EXCERPT: By December, 1906 police issued warrants for the arrest of Herman Billick and Rosa Vrzal. All six bodies were exhumed and autopsies determined that they had all died of arsenic poisoning. Though they were able to arrest Billick, Rosa managed to escape them by committing suicide with arsenic before she could the police could catch up with her.

[“The Great Billick,” Providentia, April 6, 2014]


FULL TEXT: Chicago, July 6. – Startling revelations of the wholesale murder plot alleged to have existed between Herman Billik the Bohemian fortune teller now on trial in Judge Barne’s court, and Mrs. Rosa Vrzal, one of Billik’s alleged victims, was made to-day by the State’s star witness, Jerry Vrzal, son of Mrs. Vrzal. The remarkable thing about the plot was that it was a mother’s cold-blooded design to kill her own children and her husband and Billik’s avowed purpose to murder his wife and mother.

According to the State’s charge, four of Mrs. Vrzal’s children and her husband were killed by poison in carrying out the plot Jerry Vrzal said Billik seemed to hold a strange hypnotic power over Mrs. Vrzal and after she was called in to reveal the circumstances of the deaths to the police Billik induced her to kill herself.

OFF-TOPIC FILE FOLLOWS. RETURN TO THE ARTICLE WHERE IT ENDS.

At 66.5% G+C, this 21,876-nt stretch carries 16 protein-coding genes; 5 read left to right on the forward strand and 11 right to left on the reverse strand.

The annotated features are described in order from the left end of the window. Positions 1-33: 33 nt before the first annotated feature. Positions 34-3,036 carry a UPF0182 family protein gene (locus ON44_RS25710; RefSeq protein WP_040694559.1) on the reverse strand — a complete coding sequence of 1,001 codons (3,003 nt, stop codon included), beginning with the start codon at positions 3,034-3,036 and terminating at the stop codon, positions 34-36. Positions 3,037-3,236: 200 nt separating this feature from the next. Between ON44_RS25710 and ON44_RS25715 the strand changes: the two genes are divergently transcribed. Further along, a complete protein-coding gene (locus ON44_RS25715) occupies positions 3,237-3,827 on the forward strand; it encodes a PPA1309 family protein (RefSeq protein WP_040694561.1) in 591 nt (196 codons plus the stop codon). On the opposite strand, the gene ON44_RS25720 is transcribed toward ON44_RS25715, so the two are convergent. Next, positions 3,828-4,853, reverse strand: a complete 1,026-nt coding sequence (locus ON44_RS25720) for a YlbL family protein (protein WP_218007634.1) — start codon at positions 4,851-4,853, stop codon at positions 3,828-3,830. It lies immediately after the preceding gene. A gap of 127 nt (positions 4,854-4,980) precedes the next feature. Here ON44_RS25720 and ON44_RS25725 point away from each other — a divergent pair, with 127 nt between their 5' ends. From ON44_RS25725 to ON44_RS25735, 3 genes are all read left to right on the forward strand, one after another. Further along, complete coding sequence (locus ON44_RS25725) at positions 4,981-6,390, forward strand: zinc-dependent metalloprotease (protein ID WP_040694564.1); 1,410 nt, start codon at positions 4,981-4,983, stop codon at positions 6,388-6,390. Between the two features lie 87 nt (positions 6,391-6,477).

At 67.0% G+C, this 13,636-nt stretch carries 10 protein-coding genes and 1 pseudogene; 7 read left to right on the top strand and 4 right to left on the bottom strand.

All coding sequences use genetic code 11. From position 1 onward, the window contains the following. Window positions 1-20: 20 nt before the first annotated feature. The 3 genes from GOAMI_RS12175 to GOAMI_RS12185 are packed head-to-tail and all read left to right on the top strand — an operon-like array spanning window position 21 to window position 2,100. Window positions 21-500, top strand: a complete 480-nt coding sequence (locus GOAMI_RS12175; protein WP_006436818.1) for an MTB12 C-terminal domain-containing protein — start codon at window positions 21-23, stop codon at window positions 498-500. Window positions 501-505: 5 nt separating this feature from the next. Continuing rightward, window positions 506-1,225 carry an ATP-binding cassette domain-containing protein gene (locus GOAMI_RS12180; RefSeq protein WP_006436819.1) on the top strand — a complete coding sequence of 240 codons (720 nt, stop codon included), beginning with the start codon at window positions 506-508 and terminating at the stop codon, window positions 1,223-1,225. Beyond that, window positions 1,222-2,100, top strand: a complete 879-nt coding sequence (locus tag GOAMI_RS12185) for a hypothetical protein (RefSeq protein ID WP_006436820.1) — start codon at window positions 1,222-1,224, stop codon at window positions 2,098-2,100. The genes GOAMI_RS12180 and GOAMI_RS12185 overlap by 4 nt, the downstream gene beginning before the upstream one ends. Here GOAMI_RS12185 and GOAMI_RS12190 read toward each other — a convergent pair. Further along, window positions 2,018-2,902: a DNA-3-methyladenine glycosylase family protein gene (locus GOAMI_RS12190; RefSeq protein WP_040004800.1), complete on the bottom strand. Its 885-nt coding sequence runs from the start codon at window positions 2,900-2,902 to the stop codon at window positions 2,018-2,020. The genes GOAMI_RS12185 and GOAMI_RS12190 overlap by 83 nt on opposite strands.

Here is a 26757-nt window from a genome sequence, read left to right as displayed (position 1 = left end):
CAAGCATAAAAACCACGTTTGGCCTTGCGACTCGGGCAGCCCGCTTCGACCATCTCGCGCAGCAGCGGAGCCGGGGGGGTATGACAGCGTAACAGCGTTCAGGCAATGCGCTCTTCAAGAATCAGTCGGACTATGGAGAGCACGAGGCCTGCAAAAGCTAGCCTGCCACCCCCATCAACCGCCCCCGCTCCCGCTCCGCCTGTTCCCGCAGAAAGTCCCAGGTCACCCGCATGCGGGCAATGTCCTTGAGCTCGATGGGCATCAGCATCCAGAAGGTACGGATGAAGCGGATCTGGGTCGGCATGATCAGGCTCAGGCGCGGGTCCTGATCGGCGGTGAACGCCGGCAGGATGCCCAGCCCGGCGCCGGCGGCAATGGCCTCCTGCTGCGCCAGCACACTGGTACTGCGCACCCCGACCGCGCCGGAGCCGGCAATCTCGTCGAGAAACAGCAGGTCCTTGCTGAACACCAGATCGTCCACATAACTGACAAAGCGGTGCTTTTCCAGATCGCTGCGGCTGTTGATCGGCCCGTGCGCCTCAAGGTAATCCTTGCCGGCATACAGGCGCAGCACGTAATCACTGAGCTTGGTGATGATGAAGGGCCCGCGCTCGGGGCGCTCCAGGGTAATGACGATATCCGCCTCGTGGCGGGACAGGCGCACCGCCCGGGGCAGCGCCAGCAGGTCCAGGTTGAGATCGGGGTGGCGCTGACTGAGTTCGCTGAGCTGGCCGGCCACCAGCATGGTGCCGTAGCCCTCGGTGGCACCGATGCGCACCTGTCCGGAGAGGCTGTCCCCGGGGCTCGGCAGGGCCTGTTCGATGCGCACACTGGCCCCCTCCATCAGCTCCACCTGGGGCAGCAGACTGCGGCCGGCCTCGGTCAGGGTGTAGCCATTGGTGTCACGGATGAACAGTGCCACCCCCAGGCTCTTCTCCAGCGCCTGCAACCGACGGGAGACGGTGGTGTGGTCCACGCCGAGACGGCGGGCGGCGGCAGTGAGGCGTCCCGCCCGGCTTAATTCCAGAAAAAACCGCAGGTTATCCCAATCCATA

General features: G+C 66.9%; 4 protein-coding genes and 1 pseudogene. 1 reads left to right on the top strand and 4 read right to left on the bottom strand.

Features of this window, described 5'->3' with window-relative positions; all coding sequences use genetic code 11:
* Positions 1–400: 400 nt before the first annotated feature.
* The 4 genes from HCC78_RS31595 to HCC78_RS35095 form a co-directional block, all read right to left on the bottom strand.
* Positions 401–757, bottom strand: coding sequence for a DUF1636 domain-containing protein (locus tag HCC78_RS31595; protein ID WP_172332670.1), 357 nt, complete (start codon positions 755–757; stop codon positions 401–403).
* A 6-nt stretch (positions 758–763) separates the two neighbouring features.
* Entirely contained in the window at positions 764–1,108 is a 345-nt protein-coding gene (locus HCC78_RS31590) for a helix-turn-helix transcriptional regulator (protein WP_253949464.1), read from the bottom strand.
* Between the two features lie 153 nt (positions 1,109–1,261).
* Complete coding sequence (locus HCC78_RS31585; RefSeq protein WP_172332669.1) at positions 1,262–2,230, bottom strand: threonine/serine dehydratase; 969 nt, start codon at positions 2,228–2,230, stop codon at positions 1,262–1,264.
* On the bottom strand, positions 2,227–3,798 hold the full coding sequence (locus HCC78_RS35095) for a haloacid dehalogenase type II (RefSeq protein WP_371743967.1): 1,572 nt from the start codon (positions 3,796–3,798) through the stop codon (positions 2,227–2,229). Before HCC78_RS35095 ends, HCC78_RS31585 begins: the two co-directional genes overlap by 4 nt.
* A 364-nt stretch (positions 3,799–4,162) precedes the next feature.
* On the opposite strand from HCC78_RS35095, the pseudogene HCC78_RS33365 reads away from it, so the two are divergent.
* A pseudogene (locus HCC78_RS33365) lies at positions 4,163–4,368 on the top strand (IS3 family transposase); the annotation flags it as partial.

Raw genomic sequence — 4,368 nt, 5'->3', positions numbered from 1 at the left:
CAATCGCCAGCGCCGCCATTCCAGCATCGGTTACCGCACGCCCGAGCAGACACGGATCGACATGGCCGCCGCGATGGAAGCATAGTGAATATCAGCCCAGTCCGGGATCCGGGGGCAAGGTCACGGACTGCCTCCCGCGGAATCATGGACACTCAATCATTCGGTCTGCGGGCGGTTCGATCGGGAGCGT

~ Billik Sought Money. ~

Jerry, who is fifteen, said Billik’s motive was to get money from Mrs. Vrzal. Mr. Vrzal’s life was insured for $2,000 and each of the four girls who died was insured for from $100 to $250.

Besides the insurance father left the property in West Nineteenth street valued at $3,000 which was all paid for and about $2,000 in cash said the boy.

“Billik got practically all the money as well as that collected for my sisters deaths. My mother gave him money repeatedly Jerry said Billik gave him medicine which made him so weak that Dr. Emily Schmidt of Cleveland where he was under treatment told him he could not live more than a few months Billik’s treatment of Jerry which consisted of giving him white powders began after the boy had offered objection to Mrs. Vrzal giving Billik more money. Since the treatment ceased last December after the investigation was begun Jerry had become well.

~ Worked “Charm” on Father. ~

“Did Billik talk to you about working charms?” asked Assistant States Attorney Poppham.

“Yes,” replied Jerry. “He worked them while father was sick. He said he was going to work a charm because father was unable to sleep.

“Then he took a paper on which I had written my father’s name and the amount of his life insurance and waved it over father’s face talking in a strange voice. Then mother accompanied him to the kitchen and Billik said, “You know in a few days your husband will be dead.”  Then he said something about the spirits were going to take away others in our family, but if I was all right to them that would ‘not kill me.’”